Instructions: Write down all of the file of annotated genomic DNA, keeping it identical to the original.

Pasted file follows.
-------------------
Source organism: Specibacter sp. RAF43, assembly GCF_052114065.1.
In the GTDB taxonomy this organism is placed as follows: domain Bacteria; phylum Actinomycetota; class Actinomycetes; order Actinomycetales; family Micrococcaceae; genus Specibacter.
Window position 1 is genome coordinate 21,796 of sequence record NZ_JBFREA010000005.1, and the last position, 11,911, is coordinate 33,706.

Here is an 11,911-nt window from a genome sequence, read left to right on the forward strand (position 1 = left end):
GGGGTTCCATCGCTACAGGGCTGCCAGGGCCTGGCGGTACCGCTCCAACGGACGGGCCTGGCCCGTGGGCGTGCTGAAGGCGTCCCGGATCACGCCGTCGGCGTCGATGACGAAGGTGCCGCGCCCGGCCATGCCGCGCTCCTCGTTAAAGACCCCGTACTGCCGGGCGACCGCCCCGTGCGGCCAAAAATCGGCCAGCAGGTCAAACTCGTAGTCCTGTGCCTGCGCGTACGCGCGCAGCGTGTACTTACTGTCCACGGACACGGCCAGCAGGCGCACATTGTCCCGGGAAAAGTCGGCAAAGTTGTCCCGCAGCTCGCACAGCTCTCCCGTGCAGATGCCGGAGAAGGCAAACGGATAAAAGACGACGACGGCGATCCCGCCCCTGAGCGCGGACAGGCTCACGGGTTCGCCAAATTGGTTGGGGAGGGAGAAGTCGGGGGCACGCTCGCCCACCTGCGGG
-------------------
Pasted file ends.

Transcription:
Source organism: Specibacter sp. RAF43, assembly GCF_052114065.1.
In the GTDB taxonomy this organism is placed as follows: domain Bacteria; phylum Actinomycetota; class Actinomycetes; order Actinomycetales; family Micrococcaceae; genus Specibacter.
Window position 1 is genome coordinate 21,796 of sequence record NZ_JBFREA010000005.1, and the last position, 11,911, is coordinate 33,706.

Here is an 11,911-nt window from a genome sequence, read left to right on the forward strand (position 1 = left end):
GGGGTTCCATCGCTACAGGGCTGCCAGGGCCTGGCGGTACCGCTCCAACGGACGGGCCTGGCCCGTGGGCGTGCTGAAGGCGTCCCGGATCACGCCGTCGGCGTCGATGACGAAGGTGCCGCGCCCGGCCATGCCGCGCTCCTCGTTAAAGACCCCGTACTGCCGGGCGACCGCCCCGTGCGGCCAAAAATCGGCCAGCAGGTCAAACTCGTAGTCCTGTGCCTGCGCGTACGCGCGCAGCGTGTACTTACTGTCCACGGACACGGCCAGCAGGCGCACATTGTCCCGGGAAAAGTCGGCAAAGTTGTCCCGCAGCTCGCACAGCTCTCCCGTGCAGATGCCGGAGAAGGCAAACGGATAAAAGACGACGACGGCGATCCCGCCCCTGAGCGCGGACAGGCTCACGGGTTCGCCAAATTGGTTGGGGAGGGAGAAGTCGGGGGCACGCTCGCCCACCTGCGGG